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Sundance: “Snow Angels.”

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"It's easy for us to block out the things that upset us."
Indie princeling David Gordon Green has now made three films since "George Washington," his sublime sliver of a directorial debut: "All the Real Girls" and "Undertow," both half-formed works filled with great ideas, and now "Snow Angels," which trades in some of the beveled brilliance of his earlier work for coherence and consistency. It’s his most solid film to date, and the best we’ve seen in this solid festival of solid films ready to be sold for what will hopefully be a solid profit.

No such fate yet for "Snow Angels," though, a tougher sell. It could be described as an exploration of a small-town tragedy, the headline of a regional paper, but that would hardly encompass all of its strands of Chekhovian love and loss. The film begins and eventually finds its end on a snowy football field, where a high school marching band struggles through its routine. One of the band members, Arthur (Michael Angarano) is experiencing the lows of his parents’ separation and the highs of his first great romance. The girl, Lila (Olivia Thirlby), has come out to watch. Out in the woods, there’s the sound of a gun shot.

"Snow Angels" swirls around two broken families — that of Arthur and that of Annie (Kate Beckinsale), his former babysitter, the prettiest girl in the neighborhood grown up into a harried single mom pulling double shifts as a waitress at the local Chinese restaurant. She’s begun building back a tentatively cordial relationship with her husband Glenn, (Sam Rockwell), whose troubles we learn more about as the film progresses. The role of Glenn is a star-making one for Rockwell, should the film ever make it to theaters — a recovering alcoholic desperately seeking refuge in evangelical Christianity, Glenn is alternately pathetic and terrifying, too earnest and well-meaning for anyone to turn him away despite his inability to save himself from himself. Annie is willing to let him see their young daughter, but is turning a blind eye to his hopes of their getting back together — she’s begun an ill-advised affair with her best friend’s husband Nate (Nicky Katt), and when Glenn discovers this fact, he sets about on the business of seriously falling apart.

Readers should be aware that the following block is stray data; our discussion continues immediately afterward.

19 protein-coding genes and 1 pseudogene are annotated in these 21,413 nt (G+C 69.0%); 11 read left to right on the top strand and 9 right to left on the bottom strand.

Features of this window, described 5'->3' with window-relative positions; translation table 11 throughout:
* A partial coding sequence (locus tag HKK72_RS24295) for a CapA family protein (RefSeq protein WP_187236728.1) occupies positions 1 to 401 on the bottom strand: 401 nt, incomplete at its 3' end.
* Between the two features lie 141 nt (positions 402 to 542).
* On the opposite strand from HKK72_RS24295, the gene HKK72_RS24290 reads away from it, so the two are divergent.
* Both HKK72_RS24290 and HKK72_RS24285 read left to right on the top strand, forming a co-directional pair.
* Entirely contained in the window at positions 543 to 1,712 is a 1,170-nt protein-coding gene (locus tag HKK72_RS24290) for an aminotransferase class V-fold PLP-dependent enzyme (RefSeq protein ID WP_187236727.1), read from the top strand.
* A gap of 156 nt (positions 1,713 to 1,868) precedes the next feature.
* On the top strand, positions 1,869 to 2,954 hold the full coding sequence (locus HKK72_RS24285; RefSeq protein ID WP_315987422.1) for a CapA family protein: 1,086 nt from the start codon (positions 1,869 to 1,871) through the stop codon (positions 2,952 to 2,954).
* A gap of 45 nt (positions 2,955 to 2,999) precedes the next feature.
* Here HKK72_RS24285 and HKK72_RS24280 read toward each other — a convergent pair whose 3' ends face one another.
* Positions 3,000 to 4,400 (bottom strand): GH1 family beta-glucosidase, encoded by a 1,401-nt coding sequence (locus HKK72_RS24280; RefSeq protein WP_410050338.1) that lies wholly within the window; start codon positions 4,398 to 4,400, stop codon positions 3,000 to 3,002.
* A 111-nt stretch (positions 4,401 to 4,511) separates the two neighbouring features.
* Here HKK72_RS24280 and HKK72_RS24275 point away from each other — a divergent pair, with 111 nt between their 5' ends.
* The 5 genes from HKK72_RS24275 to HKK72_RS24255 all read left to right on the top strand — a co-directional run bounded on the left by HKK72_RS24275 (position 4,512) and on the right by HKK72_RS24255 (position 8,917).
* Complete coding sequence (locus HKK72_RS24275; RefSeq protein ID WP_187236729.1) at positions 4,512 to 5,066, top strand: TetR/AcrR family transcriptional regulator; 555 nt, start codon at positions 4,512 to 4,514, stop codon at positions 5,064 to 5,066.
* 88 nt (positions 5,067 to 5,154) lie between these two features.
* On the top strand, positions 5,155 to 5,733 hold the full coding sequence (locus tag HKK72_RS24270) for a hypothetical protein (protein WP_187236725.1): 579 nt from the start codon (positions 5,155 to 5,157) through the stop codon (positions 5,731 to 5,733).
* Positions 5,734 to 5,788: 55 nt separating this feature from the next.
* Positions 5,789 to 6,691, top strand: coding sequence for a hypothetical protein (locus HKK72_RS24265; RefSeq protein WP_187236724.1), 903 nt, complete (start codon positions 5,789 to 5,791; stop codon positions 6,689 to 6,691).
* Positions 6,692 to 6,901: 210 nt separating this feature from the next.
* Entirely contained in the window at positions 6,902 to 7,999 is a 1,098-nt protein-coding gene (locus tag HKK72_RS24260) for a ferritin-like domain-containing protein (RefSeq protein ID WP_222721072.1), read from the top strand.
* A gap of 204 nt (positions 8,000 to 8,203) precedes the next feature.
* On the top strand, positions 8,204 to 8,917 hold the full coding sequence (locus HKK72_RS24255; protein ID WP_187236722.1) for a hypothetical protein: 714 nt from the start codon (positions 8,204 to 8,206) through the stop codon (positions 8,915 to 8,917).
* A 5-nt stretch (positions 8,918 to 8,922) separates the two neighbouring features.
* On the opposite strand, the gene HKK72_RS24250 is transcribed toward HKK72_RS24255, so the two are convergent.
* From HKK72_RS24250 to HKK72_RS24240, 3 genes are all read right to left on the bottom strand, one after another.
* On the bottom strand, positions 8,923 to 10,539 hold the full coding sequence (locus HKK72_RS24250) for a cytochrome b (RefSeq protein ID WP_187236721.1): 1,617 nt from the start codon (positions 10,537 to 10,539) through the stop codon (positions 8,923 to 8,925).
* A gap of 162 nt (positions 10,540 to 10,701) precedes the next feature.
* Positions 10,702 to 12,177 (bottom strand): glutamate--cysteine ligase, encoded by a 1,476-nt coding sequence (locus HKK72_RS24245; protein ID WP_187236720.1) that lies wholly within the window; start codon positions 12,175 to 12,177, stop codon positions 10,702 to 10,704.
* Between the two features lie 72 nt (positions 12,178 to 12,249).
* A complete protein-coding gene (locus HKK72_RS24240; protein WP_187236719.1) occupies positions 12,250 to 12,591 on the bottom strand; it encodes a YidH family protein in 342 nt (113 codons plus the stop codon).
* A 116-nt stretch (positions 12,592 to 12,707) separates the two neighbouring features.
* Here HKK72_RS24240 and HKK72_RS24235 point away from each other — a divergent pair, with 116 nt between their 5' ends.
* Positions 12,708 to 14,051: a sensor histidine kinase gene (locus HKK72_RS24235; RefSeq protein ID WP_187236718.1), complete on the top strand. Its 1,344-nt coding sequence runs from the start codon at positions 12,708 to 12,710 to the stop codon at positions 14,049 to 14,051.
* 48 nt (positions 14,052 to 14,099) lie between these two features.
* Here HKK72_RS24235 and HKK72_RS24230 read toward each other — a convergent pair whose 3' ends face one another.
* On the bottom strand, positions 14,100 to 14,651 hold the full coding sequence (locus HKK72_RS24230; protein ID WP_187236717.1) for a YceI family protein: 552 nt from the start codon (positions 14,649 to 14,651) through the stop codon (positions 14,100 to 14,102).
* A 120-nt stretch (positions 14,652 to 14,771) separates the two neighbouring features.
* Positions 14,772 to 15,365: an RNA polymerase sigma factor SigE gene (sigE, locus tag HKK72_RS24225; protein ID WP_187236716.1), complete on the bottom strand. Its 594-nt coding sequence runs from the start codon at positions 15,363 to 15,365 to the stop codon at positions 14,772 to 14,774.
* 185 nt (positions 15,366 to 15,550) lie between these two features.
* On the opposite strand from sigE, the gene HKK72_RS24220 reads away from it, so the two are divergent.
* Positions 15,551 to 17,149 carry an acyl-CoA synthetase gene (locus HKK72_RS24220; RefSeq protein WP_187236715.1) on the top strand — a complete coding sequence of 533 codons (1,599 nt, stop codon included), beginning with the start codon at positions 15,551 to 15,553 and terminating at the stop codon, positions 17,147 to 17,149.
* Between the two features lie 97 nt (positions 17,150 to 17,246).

Green has a wonderfully tender touch with his characters, and is a master of unguarded moments of profound, fumbling dialogue — dismiss it as an indie fixation if you will, but a few scenes in which Arthur and Annie, who’ve known each other for years and whose relationship has developed an edge of flirtation, sit and talk about nothing in particular have a warmth rarely seen in any movie. Likewise, Arthur’s romance with the hip and forthright Lila unfolds in achingly sweet steps: "I like you so much, and I made it so clear," she tells him (sometimes, we suppose, it has to be that easy). And Glenn, who starts drinking again, has a night in a local dive that ends with him swaying in the embrace of another drunk in an impromptu slow dance. It’s such a sympathetic and poetic portrait of misery that it earns what could have been an easy visual jab — the presence of a birthday cake, inexplicable and alight, sitting on a pinball machine behind them. On its side, it reads: "The Champ."